Critical Ethnography of a Sri Lankan Classroom: Ambiguities in Student Opposition to Reproduction Through ESOL

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Abstract

The article argues that the way in which domination is experienced and oppositional tendencies are formed in classroom life have to be observed closely rather than conceived abstractly. This ethnographic study of 22 tertiary‐level Tamil students following a mandatory English for general purposes (EGP) course reveals that whereas the lived culture displays opposition to the alienating discourses inscribed in a U.S. textbook, the students affirm in their more conscious statements before and after the course their strong motivation to study ESOL. Interpreting this contradiction as reflecting the conflict students face between cultural integrity, on the one hand, and socioeconomic mobility, on the other, the study explains how students' desire for learning only grammar in a product‐oriented manner enables them to be somewhat detached from cultural alienation while being sufficiently examination oriented to pass the course and fulfill a socio‐economic necessity. However, this two‐pronged strategy is an ideologically limiting oppositional behavior that contains elements of accommodation as well as resistance and unwittingly leads students to participate in their own domination. 1993 TESOL International Association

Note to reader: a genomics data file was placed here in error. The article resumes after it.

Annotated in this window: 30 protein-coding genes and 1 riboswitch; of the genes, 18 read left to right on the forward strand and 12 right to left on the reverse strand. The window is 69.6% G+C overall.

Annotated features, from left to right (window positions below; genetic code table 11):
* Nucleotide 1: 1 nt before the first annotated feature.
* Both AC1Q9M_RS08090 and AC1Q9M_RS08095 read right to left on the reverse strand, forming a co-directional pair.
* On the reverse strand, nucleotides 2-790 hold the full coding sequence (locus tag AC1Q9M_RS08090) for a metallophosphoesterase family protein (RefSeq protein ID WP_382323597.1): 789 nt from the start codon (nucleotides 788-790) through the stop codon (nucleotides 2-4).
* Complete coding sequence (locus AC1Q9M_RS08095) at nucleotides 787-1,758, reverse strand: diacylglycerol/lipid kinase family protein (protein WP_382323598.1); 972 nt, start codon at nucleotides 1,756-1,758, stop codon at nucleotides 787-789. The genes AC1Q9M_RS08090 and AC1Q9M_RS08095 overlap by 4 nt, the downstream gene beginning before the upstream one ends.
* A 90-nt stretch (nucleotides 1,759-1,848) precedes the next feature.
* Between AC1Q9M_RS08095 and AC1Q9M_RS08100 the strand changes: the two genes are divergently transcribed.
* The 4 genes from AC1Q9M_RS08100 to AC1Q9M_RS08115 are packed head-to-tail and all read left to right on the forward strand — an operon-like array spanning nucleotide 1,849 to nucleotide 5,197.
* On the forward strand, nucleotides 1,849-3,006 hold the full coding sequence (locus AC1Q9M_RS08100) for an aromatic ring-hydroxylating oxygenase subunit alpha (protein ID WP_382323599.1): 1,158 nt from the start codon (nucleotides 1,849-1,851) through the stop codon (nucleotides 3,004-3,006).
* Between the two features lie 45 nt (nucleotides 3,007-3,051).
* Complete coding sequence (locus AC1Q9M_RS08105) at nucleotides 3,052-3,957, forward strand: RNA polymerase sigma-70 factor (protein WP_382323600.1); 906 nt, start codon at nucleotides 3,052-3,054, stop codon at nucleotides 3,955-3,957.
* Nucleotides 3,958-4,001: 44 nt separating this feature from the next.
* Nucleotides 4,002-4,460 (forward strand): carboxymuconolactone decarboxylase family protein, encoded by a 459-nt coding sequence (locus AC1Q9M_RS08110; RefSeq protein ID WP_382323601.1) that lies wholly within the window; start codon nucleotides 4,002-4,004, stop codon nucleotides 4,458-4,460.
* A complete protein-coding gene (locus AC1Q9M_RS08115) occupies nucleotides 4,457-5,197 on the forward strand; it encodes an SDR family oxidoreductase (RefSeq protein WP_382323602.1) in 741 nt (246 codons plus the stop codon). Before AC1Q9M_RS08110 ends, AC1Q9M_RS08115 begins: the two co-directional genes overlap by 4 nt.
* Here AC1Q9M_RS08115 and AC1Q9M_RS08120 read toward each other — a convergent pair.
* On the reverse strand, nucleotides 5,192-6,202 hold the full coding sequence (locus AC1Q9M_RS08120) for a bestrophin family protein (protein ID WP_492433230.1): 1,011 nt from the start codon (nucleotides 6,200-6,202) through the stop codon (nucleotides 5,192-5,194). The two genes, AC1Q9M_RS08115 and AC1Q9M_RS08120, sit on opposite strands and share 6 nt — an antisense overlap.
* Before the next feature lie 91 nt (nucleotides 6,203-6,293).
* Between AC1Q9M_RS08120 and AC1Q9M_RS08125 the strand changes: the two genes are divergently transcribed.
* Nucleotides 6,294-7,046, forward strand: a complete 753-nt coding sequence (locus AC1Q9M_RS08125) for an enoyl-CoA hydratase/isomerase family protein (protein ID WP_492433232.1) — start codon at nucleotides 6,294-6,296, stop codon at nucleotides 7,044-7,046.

Original languageEnglish (US)
Pages (from-to)601-626
Number of pages26
JournalTESOL Quarterly
Volume27
Issue number4
DOIs
StatePublished - Jan 1 1993

All Science Journal Classification (ASJC) codes

  • Education
  • Language and Linguistics
  • Linguistics and Language

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